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A water secure world

A water secure world

By 2025, 1.8 billion people will be living in countries with absolute water scarcity, and two-thirds of the world population could be under stress conditions. Water security is thus more than ever on the political agenda. The EIB is helping several countries in and outside Europe to adapt their water-management strategies in a global warming environment while reducing energy consumption.

The energy/water connection in Lisbon

Population growth in the Great Lisbon area has increased demand for water significantly in the last decade. To respond to the challenge, the publicly owned utility Empresa Portuguesa das Águas Livres (EPAL) refocused its attention on improving the water distribution network through increased energy and water efficiency.

The EIB supported this effort by financing 50% of the operation with an overall cost of EUR 140 million. The project consists of several schemes that will upgrade the existing bulk water supply system. Replacing old equipment with modern ones as well as installing solar panels in EPAL’s facilities and in the treatment plants is part of the energy efficiency programme. Those measures are expected to have a significant impact on EPAL’s operating costs, reducing the utility’s energy consumption by 13% and the cost of transport of sludge to its final destination by approximately 60%. While improving the distribution network, the project also aims at reducing Lisbon’s facilities’ vulnerability to climate change and improving resilience to natural disasters. To this purpose, the project includes the strengthening of the structural capacity of several infrastructures vulnerable to earthquakes, namely the services reservoirs and rehabilitation of large pumping systems.



Water security in the Veneto region

In 2009, the EIB provided a EUR 88 million loan to the public concession company Veneto Acque Spa to diversify water sources and enhance security of supply in Italy’s Veneto region. Over the past years, Northern Italy has indeed been affected by a decrease in snow cover and rainy days frequency, as well glacier retreat and increase in rainfall events intensity. These climate events are altering the flow of the main rivers, thus hampering water availability in the region. The project has helped to complement poor quality surface water from the Adige and Po rivers with pre-alpine groundwater. As a result, some 600,000 inhabitants plus 400,000 seasonal residents in Central Veneto enjoy high quality water that is, what is more, constantly available.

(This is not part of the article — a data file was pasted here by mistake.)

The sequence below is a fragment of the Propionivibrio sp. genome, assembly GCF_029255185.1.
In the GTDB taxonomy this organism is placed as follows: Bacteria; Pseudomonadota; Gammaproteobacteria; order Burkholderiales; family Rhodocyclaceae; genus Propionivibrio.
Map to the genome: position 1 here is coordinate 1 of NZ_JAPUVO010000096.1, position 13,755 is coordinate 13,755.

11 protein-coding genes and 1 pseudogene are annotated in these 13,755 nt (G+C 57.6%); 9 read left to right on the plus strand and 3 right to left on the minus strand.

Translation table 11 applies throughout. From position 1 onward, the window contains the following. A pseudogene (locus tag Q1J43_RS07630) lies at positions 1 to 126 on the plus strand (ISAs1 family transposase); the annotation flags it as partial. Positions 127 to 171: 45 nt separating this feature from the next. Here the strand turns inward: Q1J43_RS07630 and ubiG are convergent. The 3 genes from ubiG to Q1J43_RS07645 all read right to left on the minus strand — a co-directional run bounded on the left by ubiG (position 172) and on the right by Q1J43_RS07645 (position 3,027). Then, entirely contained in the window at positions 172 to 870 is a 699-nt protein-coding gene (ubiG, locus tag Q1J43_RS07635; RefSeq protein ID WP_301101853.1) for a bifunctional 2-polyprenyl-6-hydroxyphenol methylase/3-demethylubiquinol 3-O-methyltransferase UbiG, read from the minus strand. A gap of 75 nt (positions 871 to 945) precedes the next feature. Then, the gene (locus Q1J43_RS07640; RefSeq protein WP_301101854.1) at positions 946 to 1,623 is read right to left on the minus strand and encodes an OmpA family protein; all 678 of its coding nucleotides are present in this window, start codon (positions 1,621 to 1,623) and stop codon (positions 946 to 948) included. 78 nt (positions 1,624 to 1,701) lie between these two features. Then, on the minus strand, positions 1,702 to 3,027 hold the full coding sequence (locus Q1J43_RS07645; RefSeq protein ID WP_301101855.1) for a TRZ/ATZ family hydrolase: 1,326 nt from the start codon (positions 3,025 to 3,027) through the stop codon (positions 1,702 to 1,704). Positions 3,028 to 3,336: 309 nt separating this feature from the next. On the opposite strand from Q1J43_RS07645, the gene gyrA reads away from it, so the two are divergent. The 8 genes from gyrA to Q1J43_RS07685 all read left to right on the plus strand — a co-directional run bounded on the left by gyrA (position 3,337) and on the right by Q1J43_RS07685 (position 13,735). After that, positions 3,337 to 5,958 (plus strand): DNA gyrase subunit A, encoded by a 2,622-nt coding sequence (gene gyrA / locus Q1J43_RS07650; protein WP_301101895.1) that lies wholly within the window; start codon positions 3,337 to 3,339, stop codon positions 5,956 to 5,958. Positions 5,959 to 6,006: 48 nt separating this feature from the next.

A number of independent distribution networks have also been interconnected via a central water pipeline, increasing operational efficiencies throughout the region. The new infrastructure brings 173 km of potable water supply pipelines. By 2016, the plant will distribute some 30 million cubic meters annually when operating at full regime.



Jordan’s blue gold

Recognised as one of the world’s most water-deprived countries, Jordan uses up to 900 million cubic meters of water every year but is short of 500 million cubic meters. Water scarcity costs more than 3% of the nation’s GDP and the situation is likely to get worse in the face of global warming and population growth.  To answer the problem, the Jordan Government took the decision to build a 325 km pipeline connecting the Disi desert aquifer in the south of the country to the Capital, Amman and other cities. Disi taps into an immense reserve of fresh water lying around 500 meters under the Desert that was formed since the Pleistocene glaciations era. According to experts, this reserve contains enough drinking water to supply Amman for some fifty years.

The pipe, inaugurated in 2013 for a total amount of EUR 840 m (with EUR 180 m EIB backing), is today supplying 100 million cubic meters per year of potable water to over 2 million inhabitants, almost doubling its past water capacities. Disi is also re-allocating current supplies to other Governorates and enhancing the conservation of aquifers that have been depleted due to over-abstraction. For the duration of the concession, the focus is entirely on pumping desert water to Amman. Later on, Disi could serve as a national water carrier conveying desalinated water from the red sea.




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